Perhaps the reader has a special talent for graciously answering the door, or a thing for white gloves. Or one's name is Jeeves.

Whatever the circumstances, might the gentleman or lady be interested in attending a school for butlers?

"People always think it's very old fashioned, that a butler is just standing there in the corner with a newspaper and a glass of champagne on a silver tray," said Rene Verkade, director of the International Butler Academy, located in Holland. "It's an old profession, but it is coming back in a whole, new world."

While someone born into a long line of butlers can be trained at his father's side on an old English estate, those Remains of the Day fans born without a silver tray in hand have to learn the fine art of "butling" elsewhere. That's where places like the academy come in.

Verkade's school is housed in the palatial Huis de Voorst estate, and has all the amenities — a yacht, jet and full staff — that a butler might have to manage for a wealthy employer. Some 18 new butlers graduate from the school every year and are sent off to places like England, Saudi Arabia, China, Australia, as well as the United States.

"We teach the American style, the English style and the Continental style," Verkade said. "People learn how to manage the house. We have a protocol trainer, a little bit of toast mastering, we teach them how to treat antiquities, linens, paintings, what you should do, what you don't do. We visit one of the finest hotels and study afternoon tea. We teach two days on security, or close protection, a little bit of cooking and chauffeuring.

"Of course," he took pains to point out, "you don't have to act like a chauffeur. You're the butler."

That distinction is not lost on Rachel Clough, a Pennsylvania-raised academy graduate and butler for an estate near Phoenix, Ariz. She sees herself not so much as a servant or stock character in a mystery novel as her boss's partner.

"The original reaction people have when you say you're a butler is, 'what do you do besides open the door?'" she said. "But butlery is more of an intellectual pursuit. It's a working relationship to accomplish your client's goals. It's not like I have no free will, no voice, no options."

And, she noted, "You don't have to put a British accent on."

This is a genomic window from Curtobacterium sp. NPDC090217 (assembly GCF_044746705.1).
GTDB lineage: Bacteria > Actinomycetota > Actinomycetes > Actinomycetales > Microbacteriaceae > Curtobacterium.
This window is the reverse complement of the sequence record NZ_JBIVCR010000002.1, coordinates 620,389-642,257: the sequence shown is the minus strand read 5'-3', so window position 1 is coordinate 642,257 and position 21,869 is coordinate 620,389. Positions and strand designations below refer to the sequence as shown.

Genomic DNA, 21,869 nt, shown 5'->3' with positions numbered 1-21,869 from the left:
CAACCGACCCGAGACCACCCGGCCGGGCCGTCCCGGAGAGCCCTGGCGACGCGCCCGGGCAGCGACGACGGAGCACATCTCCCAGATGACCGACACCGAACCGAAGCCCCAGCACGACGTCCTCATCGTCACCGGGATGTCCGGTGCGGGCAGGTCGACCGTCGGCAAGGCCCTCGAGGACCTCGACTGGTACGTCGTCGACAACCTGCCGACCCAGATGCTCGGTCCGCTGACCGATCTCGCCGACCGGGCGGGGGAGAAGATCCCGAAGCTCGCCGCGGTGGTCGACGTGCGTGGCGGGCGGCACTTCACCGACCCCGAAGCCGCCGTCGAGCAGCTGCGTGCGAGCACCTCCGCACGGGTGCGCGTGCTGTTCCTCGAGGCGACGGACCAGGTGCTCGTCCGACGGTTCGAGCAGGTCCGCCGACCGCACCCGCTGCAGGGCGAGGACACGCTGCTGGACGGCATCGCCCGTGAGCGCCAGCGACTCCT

While she's holding the door open for guests, Clough is simultaneously mentally reviewing her role for the day as caterer, bartender, livery manager, suitcase packer, schedule keeper, and etiquette advisor.

Even seemingly easy tasks can be dauntingly complicated. Take the simple mission of holding a seat out for a lady.

"You don't just yank out the chair," said Clough. "You grasp the back, tip the seat off the front two legs, hold up the back two legs, and lift it up and back.

"You quietly ask the lady if she's ready to sit down so no one else can hear, then, standing to her right or left, with one hand on the back of the chair and the other hand on the bottom or middle of the back, you put your foot on a hind leg parallel to the lady and gently push in using both arms and legs."

For Clough, though, it's probably the unspoken laws of loyalty to one's employer that can prove most tricky. Butlers receive lessons on how to handle an estate owner's more private matters, such as when there's a "foreign head in his bed."

"First and foremost, as a butler, you do not have the right to judge or condemn. That's not your place," she said. "In the mornings, you usually bring in a morning tray with coffee and newspaper and open the curtains. Should another person be in the bed as well, you'll serve them and ask if they want breakfast."

A career among the rich and famous on a luxurious estate doesn't come without its drawbacks, Clough said. You can't expect to dedicate your life to your employer and still demand a normal social life.

"If you want to be a butler you have to look at who you are and if you're willing to make that commitment. If you're not willing to make the sacrifices to provide the highest form of service, you won't last. It's something that's either in you or it's not."